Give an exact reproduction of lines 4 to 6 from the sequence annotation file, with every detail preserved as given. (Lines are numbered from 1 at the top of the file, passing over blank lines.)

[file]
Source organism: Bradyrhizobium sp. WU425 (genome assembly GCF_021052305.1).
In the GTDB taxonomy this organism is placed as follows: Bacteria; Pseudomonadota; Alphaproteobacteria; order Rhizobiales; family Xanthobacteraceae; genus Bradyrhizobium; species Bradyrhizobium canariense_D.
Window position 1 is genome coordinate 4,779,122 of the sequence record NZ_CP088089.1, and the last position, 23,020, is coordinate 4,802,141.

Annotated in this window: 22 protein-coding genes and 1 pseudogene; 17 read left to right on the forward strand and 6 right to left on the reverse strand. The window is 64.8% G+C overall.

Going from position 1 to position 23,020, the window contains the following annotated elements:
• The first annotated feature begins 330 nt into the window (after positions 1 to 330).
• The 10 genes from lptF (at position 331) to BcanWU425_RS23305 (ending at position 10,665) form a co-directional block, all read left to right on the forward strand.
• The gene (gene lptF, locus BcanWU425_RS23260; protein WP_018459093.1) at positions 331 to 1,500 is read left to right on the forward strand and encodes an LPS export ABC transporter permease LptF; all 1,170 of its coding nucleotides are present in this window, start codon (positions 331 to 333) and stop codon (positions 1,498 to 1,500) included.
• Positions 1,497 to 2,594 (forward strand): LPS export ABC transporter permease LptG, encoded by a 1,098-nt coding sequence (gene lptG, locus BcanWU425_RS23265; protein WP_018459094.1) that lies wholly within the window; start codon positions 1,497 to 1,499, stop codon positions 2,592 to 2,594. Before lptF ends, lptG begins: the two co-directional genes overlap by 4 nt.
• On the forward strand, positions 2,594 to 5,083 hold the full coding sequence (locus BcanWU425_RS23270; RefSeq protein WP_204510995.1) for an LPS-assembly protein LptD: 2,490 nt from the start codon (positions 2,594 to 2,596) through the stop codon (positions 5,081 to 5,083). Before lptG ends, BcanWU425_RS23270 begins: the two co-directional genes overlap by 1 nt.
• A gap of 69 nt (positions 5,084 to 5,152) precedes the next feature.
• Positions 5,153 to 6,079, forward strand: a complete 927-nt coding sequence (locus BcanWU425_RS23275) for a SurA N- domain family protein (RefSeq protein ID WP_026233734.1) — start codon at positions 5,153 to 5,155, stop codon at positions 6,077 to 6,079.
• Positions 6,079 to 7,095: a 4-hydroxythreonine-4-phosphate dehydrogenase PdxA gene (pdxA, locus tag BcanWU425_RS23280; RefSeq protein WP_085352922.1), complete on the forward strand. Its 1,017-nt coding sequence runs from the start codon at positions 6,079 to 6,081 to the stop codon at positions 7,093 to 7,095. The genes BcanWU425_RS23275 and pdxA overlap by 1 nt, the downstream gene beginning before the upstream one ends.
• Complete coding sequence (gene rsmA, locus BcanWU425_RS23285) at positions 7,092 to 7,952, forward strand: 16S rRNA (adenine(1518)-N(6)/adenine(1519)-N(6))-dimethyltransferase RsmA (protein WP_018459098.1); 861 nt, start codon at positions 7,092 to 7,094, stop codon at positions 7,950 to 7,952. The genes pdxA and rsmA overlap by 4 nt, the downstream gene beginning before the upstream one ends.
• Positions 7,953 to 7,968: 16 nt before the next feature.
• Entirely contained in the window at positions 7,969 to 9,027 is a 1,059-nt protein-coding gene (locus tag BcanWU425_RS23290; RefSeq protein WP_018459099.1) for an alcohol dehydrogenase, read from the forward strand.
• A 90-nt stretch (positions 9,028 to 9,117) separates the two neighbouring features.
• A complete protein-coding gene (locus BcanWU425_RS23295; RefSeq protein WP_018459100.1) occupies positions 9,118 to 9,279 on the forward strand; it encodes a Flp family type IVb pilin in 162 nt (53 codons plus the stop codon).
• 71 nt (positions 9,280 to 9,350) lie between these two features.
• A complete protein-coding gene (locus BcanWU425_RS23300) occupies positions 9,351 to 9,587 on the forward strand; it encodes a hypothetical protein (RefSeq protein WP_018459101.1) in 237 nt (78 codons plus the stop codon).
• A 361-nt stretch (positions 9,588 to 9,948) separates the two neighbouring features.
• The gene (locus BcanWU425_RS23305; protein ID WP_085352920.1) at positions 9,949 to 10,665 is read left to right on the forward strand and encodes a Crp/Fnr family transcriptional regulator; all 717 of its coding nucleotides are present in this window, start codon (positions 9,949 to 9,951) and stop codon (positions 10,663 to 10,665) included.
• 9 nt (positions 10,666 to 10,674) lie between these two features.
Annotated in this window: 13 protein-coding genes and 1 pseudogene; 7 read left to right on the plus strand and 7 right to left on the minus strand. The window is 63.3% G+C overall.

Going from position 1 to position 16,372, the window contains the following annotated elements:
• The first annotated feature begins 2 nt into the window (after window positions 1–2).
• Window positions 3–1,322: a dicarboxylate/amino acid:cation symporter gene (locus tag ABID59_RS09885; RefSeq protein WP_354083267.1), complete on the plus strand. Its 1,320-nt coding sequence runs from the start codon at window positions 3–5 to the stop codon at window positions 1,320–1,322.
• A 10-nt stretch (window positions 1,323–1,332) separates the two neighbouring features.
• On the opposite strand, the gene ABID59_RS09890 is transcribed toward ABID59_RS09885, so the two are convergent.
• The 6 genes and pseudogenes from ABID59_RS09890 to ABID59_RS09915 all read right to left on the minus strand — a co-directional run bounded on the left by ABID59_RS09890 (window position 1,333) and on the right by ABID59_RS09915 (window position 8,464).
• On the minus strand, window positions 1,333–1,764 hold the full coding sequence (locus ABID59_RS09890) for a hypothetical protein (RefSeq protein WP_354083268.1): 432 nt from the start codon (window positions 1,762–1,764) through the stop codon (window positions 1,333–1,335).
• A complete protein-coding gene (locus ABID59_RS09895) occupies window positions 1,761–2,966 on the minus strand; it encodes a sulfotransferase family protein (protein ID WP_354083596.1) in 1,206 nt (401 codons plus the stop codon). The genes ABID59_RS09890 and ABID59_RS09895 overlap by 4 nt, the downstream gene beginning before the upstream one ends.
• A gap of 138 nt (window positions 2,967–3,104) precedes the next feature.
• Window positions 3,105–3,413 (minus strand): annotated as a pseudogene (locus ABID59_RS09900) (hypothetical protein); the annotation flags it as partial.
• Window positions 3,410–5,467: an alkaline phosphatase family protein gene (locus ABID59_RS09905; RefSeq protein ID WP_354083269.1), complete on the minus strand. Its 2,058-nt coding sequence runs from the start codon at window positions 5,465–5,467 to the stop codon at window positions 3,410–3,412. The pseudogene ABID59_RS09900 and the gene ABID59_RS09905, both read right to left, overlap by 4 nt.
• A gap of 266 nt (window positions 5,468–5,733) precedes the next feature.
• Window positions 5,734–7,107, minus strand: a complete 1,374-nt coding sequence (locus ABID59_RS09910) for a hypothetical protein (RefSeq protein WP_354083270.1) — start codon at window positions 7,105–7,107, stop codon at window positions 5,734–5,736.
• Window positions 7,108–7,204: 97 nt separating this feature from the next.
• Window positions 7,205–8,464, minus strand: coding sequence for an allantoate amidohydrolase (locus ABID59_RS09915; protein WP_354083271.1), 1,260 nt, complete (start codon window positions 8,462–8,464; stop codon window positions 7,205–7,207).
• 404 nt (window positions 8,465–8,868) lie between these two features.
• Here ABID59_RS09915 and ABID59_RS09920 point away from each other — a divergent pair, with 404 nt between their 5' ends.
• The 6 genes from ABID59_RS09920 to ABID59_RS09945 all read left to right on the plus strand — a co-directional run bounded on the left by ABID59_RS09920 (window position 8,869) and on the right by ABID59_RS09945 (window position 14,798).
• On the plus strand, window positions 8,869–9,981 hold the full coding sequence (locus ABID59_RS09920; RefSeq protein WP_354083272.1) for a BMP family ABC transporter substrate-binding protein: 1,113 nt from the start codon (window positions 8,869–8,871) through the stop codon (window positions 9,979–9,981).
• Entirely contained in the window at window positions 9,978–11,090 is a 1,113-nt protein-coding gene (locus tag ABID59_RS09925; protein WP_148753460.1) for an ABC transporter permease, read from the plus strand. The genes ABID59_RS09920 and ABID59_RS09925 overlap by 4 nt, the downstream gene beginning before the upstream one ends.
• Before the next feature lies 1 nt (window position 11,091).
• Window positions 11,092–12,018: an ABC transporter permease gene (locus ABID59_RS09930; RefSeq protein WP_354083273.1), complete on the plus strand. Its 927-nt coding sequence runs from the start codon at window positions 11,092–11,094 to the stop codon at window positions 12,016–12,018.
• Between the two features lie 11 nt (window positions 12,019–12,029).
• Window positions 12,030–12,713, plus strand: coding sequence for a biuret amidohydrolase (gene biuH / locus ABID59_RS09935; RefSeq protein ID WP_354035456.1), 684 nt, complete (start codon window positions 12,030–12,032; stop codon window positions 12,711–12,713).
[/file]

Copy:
Annotated in this window: 22 protein-coding genes and 1 pseudogene; 17 read left to right on the forward strand and 6 right to left on the reverse strand. The window is 64.8% G+C overall.

Going from position 1 to position 23,020, the window contains the following annotated elements:
• The first annotated feature begins 330 nt into the window (after positions 1 to 330).